“Did you ask him about—”

“Yes, I’ve been on him. No word on Ella, though. I’m sorry, but he’s trying.”


“I want to be there tonight when you meet with Blake.”

“I assumed as much. I’ll see if we can get him and his team, as well as David, to our house.”

Thinking of Ava reminds me of next door. “Did you hear the coffee shop is open?”

“Jacob told me.”

“Ralph says Ava’s estranged husband is running it.”

“Husband? Ava has a husband?”

“That was my reaction when I found out.” My brows furrow with a memory and a note to add to my journal. “The day we ran into Ava at the Chanel store, she told me her ex was trying to make her jealous to win her back. Does that make you think what it makes me think?”

“That Ava needed help to make Rebecca disappear and she had it in him.”

“It makes sense.”

“Yes. It’s a logical assumption and I’m sure the police are thinking the same thing.”

“If you were that confident about what the police are doing, Blake wouldn’t be flying in today on what I’m guessing is your dime. You’d settle for him at a distance and his crew here with us.”

He pulls me to him. “Our dime, baby. What’s mine is yours and what’s yours is definitely mine. Wife.” He kisses me soundly on the lips and then heads to the door where he stops to talk to one of the security people.

I stand there, staring after him, and I’m not sure what affects me more. The security of knowing that this amazing man wants me to be his wife, or the fact that he didn’t deny the reason Blake is flying here. I was right. He doesn’t trust the police department to get the job done. Maybe he even worries, like me, that they’ll get the job done wrong.

• • •

Back in the office I pull out my list of sales prospects, but I’m still distracted by the painting, and why it’s bothering me. Maybe it simply represents what’s lost and seems never to be found, and a sense of hopelessness I don’t seem able to escape.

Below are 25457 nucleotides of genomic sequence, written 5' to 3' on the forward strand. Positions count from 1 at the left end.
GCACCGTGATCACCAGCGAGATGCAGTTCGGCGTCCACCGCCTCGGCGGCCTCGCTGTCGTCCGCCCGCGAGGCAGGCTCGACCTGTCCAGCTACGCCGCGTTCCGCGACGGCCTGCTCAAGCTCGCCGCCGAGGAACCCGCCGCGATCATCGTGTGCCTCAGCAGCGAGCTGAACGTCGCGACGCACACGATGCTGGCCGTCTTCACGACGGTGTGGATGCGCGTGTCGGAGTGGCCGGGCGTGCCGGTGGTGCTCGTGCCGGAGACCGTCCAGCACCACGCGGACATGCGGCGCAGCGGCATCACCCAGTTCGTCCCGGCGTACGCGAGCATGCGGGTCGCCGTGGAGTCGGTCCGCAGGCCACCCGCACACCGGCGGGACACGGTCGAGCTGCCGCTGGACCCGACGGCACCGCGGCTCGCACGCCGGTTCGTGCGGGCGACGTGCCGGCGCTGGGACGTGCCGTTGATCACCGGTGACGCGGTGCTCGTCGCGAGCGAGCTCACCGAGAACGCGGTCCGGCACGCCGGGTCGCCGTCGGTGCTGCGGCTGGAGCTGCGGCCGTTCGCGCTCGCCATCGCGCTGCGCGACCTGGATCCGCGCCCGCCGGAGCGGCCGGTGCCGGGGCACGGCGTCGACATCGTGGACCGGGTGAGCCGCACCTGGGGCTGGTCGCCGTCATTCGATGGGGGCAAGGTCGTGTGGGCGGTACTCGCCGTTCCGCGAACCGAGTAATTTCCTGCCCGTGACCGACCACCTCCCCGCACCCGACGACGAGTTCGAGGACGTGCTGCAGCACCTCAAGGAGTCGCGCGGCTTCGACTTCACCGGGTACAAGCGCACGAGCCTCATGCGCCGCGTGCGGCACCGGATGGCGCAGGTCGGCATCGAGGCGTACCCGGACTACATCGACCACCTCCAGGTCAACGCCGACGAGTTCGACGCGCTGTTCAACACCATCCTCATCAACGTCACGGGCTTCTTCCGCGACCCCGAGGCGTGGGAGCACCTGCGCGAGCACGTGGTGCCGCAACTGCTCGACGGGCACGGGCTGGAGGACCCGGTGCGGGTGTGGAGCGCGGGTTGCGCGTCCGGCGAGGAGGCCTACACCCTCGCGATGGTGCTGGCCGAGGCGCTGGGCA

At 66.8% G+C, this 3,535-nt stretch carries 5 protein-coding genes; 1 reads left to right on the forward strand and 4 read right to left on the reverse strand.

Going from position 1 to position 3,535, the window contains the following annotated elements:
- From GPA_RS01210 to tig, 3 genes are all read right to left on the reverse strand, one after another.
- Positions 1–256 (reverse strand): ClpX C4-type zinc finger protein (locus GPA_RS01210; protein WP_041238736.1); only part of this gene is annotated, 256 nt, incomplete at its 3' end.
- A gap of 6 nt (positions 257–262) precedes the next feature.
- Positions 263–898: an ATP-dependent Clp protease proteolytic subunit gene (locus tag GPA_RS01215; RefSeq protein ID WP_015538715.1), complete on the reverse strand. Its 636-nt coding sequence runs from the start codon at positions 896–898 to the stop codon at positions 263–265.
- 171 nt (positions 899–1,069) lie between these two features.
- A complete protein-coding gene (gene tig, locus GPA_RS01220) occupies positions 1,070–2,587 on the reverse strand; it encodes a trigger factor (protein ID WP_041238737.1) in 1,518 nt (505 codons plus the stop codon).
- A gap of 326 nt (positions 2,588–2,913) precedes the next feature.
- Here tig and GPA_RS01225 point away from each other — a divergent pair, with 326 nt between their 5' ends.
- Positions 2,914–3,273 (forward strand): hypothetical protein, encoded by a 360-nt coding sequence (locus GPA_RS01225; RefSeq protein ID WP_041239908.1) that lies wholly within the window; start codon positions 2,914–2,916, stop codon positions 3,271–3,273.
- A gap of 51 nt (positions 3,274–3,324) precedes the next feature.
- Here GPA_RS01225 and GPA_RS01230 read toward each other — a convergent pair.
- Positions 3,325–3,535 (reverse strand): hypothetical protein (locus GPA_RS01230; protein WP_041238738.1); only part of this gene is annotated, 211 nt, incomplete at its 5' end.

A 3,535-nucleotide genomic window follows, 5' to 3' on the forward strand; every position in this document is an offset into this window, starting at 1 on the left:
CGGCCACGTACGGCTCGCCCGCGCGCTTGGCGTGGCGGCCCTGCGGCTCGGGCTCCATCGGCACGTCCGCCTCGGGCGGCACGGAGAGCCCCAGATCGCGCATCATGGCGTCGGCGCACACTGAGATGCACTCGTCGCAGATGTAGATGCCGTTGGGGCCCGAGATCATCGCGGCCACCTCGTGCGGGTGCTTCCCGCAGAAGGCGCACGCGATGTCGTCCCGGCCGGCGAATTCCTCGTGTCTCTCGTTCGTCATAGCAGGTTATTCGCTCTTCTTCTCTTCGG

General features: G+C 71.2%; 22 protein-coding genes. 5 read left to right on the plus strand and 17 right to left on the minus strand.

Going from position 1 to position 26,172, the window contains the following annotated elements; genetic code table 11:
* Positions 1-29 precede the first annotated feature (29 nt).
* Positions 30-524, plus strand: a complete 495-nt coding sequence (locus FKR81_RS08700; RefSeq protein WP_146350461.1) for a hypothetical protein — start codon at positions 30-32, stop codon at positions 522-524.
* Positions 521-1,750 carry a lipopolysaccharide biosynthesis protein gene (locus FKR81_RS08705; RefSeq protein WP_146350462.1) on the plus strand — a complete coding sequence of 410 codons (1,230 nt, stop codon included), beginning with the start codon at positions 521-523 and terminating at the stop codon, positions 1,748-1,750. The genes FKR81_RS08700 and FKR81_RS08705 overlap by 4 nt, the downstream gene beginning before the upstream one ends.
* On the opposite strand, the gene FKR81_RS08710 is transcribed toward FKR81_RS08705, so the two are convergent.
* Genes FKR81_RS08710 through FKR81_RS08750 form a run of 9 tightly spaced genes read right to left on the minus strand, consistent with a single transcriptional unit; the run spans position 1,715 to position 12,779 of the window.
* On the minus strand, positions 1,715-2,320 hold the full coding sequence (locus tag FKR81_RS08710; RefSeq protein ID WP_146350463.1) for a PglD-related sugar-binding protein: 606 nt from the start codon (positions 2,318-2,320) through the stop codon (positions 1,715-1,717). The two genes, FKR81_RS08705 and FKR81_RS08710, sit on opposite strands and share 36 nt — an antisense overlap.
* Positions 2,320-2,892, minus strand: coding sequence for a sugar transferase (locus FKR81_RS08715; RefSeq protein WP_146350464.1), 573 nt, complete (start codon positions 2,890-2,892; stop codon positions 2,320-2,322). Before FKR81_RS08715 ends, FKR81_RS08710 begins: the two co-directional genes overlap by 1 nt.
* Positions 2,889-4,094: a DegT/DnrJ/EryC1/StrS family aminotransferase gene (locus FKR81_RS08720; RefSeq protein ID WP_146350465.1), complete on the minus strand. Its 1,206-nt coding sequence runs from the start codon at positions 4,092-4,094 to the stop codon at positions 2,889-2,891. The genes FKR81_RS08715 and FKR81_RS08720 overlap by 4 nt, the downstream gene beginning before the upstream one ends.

Though it feels like I’m spinning my wheels, I finally start the process of highlighting the gallery clients I think will be the most understanding of the circumstances, and thus will be easier sales to close.

Amanda buzzes me. “You have a call on the back line. It’s Crystal from Riptide.”

I cringe at the realization that I never called her back last night, and the wrath she must have received from Mark. I reach for the phone. “Put her through,” I say, rushing to the door to shut it before reclaiming my chair.

“Crystal,” I say, answering the line. “I’m so very sorry I didn’t call you last night.”

“You’re there. That’s what counts.”

“Did Mark give you a hard time about rehiring me?”

“Of course. It started with, ‘Ms. Smith—’ in that proper authoritative voice of his. And he tried to end it with, ‘I trust we will not have this conversation again.’”

“Tried?”

“I was with his mother. She was having a rare feisty moment and wanted to talk to him.”

I laugh. “Oh my. He must have loved that.”

“Actually, I think he loves anything resembling feisty in her these days.”

“I’m sure you’re right,” I say and not for the first time I have the impression she knows more than Mark’s mother well. She knows him.

“How is he?” she asks softly, and something in her tone hints at far more than job duties.

“He’s keeping to himself,” I reply, “but I don’t think he’s doing that well at all.” I glance down at the messages on my desk, many from reporters. “Has he warned you about the media attention that could be coming in your direction?”

“I know about the Rebecca situation and the news reports this morning. I know it all, Sara. And I mean all of it. You can’t shock me. You can’t scare me. They can’t scare me. Mark can’t scare me.”

There’s some sort of loaded punch behind those words that resembles me with Chris too much for me to ignore. “Just . . . be careful, Crystal. Don’t—”

“Get emotionally attached? To Mark? I’m smarter than that. To his parents, too late. They’re my second family and I’m worried about them. His mother is pretty out of it with the chemo and radiation treatments, and Mark told his father what’s going on. He’s helping me shelter her, but he’s not emotionally equipped to handle much himself.”

“I’m wondering about Allure,” I start, daring to feel her out about Mark selling the gallery. “Is Mark—”

There’s a muffled knock in the background. “Hold on, Sara. Sorry.” I hear her open the door and murmur something that I can’t make out to someone. Several beats pass and she returns. “I’m afraid I have an auction with complications about to start, but I called for a reason. Newman Riley. Do you know him?”

“I know his work. He’s one of the artists on display here at Allure.”

“Not after today. He’s a bit of a diva and he’s on a tirade. He’s not pleased that the gallery is closed and that no one will return his calls. Apparently, I don’t count as someone since I’ve talked to him three times. What it comes down to is that he wanted to talk to Mark.”

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